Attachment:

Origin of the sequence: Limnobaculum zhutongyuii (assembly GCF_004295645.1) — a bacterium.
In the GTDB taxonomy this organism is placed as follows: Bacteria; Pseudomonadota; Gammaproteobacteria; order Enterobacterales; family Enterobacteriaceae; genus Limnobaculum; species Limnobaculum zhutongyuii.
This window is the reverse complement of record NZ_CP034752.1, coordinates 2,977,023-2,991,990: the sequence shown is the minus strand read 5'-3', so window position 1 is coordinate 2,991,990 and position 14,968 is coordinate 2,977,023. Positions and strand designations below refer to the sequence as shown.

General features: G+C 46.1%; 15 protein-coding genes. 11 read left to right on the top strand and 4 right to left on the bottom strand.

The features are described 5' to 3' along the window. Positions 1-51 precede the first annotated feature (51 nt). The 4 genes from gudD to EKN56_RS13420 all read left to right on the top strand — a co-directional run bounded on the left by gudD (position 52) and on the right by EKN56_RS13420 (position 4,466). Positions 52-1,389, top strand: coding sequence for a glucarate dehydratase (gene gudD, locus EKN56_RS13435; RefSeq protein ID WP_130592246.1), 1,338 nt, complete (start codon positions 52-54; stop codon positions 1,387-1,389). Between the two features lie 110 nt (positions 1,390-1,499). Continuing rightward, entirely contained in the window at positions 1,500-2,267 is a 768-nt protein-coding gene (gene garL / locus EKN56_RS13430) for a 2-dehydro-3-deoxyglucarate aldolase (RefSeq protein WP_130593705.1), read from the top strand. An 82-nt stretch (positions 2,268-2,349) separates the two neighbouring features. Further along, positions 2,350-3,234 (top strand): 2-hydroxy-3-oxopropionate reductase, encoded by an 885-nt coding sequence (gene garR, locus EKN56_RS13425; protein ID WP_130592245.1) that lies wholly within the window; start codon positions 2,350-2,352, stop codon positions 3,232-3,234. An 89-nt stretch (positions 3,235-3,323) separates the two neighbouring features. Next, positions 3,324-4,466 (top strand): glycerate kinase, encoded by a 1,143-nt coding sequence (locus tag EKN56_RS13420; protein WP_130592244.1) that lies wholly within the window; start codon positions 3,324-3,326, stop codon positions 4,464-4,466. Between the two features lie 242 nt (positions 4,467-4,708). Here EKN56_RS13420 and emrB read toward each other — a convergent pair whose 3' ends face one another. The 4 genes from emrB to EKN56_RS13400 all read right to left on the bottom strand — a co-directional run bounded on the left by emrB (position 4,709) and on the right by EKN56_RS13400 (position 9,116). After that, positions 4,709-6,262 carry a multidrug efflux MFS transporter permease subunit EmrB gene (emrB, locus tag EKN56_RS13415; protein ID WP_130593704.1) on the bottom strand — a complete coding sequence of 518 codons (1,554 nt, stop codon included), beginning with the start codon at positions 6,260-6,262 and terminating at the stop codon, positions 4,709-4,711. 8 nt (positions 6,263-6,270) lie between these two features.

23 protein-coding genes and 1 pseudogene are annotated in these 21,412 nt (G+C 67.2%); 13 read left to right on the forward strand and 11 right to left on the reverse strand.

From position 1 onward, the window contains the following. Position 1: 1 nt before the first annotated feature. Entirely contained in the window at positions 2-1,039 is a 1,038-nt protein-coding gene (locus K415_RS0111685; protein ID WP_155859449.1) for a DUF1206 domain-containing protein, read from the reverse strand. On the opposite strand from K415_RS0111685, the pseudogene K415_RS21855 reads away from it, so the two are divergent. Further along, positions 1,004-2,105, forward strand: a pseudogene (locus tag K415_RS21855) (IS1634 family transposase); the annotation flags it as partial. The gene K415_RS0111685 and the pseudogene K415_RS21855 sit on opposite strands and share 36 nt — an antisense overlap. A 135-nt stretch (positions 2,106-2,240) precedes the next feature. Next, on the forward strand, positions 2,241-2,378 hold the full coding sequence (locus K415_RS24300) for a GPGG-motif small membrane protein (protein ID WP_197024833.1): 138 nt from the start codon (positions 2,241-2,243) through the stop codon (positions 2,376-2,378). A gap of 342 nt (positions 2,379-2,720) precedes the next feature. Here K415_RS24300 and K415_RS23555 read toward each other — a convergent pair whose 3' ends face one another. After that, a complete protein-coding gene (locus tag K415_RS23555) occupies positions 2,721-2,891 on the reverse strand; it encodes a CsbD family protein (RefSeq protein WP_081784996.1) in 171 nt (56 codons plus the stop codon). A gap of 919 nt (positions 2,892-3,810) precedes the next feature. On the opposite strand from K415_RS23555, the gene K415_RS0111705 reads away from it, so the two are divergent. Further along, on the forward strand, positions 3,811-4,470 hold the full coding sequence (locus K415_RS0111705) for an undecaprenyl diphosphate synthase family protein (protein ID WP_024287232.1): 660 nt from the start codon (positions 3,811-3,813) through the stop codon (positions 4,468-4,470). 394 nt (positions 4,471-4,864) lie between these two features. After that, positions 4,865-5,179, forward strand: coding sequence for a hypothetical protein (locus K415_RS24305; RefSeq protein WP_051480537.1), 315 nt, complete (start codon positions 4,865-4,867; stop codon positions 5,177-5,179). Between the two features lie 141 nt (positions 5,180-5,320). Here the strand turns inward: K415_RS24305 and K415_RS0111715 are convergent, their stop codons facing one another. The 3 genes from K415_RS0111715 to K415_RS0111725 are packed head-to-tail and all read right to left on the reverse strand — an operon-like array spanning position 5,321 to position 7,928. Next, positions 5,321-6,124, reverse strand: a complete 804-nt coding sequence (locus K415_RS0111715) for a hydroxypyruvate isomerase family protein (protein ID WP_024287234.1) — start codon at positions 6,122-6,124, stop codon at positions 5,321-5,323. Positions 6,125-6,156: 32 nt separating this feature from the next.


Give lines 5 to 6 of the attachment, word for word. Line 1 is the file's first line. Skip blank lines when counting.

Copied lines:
The features are described 5' to 3' along the window. Positions 1-51 precede the first annotated feature (51 nt). The 4 genes from gudD to EKN56_RS13420 all read left to right on the top strand — a co-directional run bounded on the left by gudD (position 52) and on the right by EKN56_RS13420 (position 4,466). Positions 52-1,389, top strand: coding sequence for a glucarate dehydratase (gene gudD, locus EKN56_RS13435; RefSeq protein ID WP_130592246.1), 1,338 nt, complete (start codon positions 52-54; stop codon positions 1,387-1,389). Between the two features lie 110 nt (positions 1,390-1,499). Continuing rightward, entirely contained in the window at positions 1,500-2,267 is a 768-nt protein-coding gene (gene garL / locus EKN56_RS13430) for a 2-dehydro-3-deoxyglucarate aldolase (RefSeq protein WP_130593705.1), read from the top strand. An 82-nt stretch (positions 2,268-2,349) separates the two neighbouring features. Further along, positions 2,350-3,234 (top strand): 2-hydroxy-3-oxopropionate reductase, encoded by an 885-nt coding sequence (gene garR, locus EKN56_RS13425; protein ID WP_130592245.1) that lies wholly within the window; start codon positions 2,350-2,352, stop codon positions 3,232-3,234. An 89-nt stretch (positions 3,235-3,323) separates the two neighbouring features. Next, positions 3,324-4,466 (top strand): glycerate kinase, encoded by a 1,143-nt coding sequence (locus tag EKN56_RS13420; protein WP_130592244.1) that lies wholly within the window; start codon positions 3,324-3,326, stop codon positions 4,464-4,466. Between the two features lie 242 nt (positions 4,467-4,708). Here EKN56_RS13420 and emrB read toward each other — a convergent pair whose 3' ends face one another. The 4 genes from emrB to EKN56_RS13400 all read right to left on the bottom strand — a co-directional run bounded on the left by emrB (position 4,709) and on the right by EKN56_RS13400 (position 9,116). After that, positions 4,709-6,262 carry a multidrug efflux MFS transporter permease subunit EmrB gene (emrB, locus tag EKN56_RS13415; protein ID WP_130593704.1) on the bottom strand — a complete coding sequence of 518 codons (1,554 nt, stop codon included), beginning with the start codon at positions 6,260-6,262 and terminating at the stop codon, positions 4,709-4,711. 8 nt (positions 6,263-6,270) lie between these two features.

23 protein-coding genes and 1 pseudogene are annotated in these 21,412 nt (G+C 67.2%); 13 read left to right on the forward strand and 11 right to left on the reverse strand.